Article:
Friday, October 25, 2013

Not Alone: Plenary and Breakout Session Summaries

God with Us (cont.)

The Christian Counseling and Education Foundation’s (CCEF) conference two weekends ago centered on the theme, “Not Alone.” The mission of CCEF is to “restore Christ to counseling and restore counseling to the church.”

In this age (as in every other), despite twitter and telephones, people find themselves feeling isolated, lonely, and adrift from God and their community. This is true for married and single people, men and women, children and adults.

But God is a personal and intimate companion; he came right alongside us in his incarnation. The force and focus of the weekend was for us to reach out and model Christ’s companionship to others (family, friends, co-workers, clients).

David and I attended all but one of the main sessions and many of the breakout sessions, so I thought it might be best to just share a paraphrase of each session I attended. (I attended Winston Smith's talk -- he has a delightful, dry sense of humor -- but I didn't take notes so his talk is not summarized.) After the conference, I felt spiritually and emotionally refreshed from hearing experienced biblical counselors teach and exhort us about relationship – God’s relationship with me and my relationship with others. (I was also physically refreshed by the Cajun food truck, but that is another blog.)

For me, the conference called to my mind Isaiah’s description of the coming Messiah as “Immanuel: God with us.” Indeed much of the conference centered on the person and work of the incarnate Jesus Christ. From him we understand ourselves and others, so that we can counsel and minister personally and effectively.

We enter into others' lives as Christ did in the following ways:

We are builders (David Powlison): “Every relationship is intentional.” Every interaction we have with other image-bearers -- whether that interaction is small or great, light or deep, glancing or permanent -- is either building bridges or building walls. How we speak to people, even in casual and light conversations (which are not bad), either sends the message that we wish to build a bridge to someone or that we wish to wall them off. (And don't do that thing we all do, where a person opens up about something, and your response is to tell them a story about yourself. You feel you are connecting...but you are shutting people down.)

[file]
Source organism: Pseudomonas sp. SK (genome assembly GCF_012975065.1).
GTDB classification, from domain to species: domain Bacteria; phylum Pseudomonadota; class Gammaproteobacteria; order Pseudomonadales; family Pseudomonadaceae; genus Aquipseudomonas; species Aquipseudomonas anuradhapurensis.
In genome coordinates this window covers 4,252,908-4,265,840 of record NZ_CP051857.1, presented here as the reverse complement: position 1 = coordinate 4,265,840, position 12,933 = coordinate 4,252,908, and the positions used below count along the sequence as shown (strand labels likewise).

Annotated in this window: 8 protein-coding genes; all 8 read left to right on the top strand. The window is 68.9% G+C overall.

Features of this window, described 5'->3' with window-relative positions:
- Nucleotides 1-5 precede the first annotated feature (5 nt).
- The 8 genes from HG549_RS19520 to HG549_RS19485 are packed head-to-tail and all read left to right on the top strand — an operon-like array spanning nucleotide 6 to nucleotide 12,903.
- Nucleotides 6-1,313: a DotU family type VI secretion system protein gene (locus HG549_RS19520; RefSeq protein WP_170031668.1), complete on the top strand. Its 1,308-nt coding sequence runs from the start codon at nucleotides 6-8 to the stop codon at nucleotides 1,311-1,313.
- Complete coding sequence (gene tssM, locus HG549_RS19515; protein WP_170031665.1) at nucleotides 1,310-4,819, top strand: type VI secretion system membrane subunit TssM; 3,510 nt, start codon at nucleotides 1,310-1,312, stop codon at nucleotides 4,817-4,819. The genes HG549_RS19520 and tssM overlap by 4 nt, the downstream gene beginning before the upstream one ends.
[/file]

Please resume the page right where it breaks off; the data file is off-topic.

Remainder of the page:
We are Christ-modelers (Elyse Fitzpatrick): Christ entered into humanity, laboring and living in an obscure “hick town” before his public ministry, pleasing his Father in all of his daily activities, from the most mundane daily labor to his glorious resurrection. He did not despise his body, but he joined in the human experience, yet without sin. We are called to be like him: to enter into the lives of others, to listen, and show them Christ. Do not scorn the mundane, but embrace it by serving God even in the everyday, as Christ did.

We are dialoguers (Julie Lowe): As parents, do you value compliance more than engagement with your children? Are you daily seeking to be in dialogue and conversation with them? Do you speak of and reflect on the delights of living as much as the disciplines of living? Finally -- Do you require of yourself what you require of them?

We are listeners (Ed Welch): Do you seek to ask meaningful and probing questions in order to enter into the lives of others, both their triumphs and joys and their failures and sufferings? Our demeanor and perspective, in the joys and the trials, should be, “Tell me more. Give me the details. How can I pray for you?” 

We are reconcilers (Cecilia Bernhardt): God uses conflict to foster character in his saints, and he intends for conflict to draw us closer to him and to each other. We tend to begin conflicts with an eye towards self-service, but, if we see Jesus, we can change that to having an eye towards God’s reality in the situation. If we are interested in God’s truth, we can face conflict with humility rather than self-service.

We are affirmers (Aaron Sironi): The model and command of Scripture is not to flatter, but “to be alert for what God considers good.” (Eg: Jesus with Nathaniel and the centurion, Proverbs 31, Romans 8.) If we only see and verbalize what is wrong in people and situations, we need to repent. God himself condescends to commend a motley group of saints in Hebrews 11 (Gideon, Samson, etc). It is not enough to think and notice good things; we must verbalize those things.

In closing, this conference was replete with wise counsel, challenging our perspectives and exhorting us to truly engage with people in their need.

The basis and foundation of all of the teaching was Jesus Christ’s finished work in life and death and resurrection, and his example of how to enter in and truly love others intimately and personally.

How do we know that we are not alone? By looking at him and his incarnation.

How do we know how to love others and come alongside them? By learning from him, who entered into humanity and who intercedes for us.

Colossians 1:3-8 “We always thank God, the Father of our Lord Jesus Christ, when we pray for you, since we heard of your faith in Christ Jesus and of the love that you have for all the saints, because of the hope laid up for you in heaven.”

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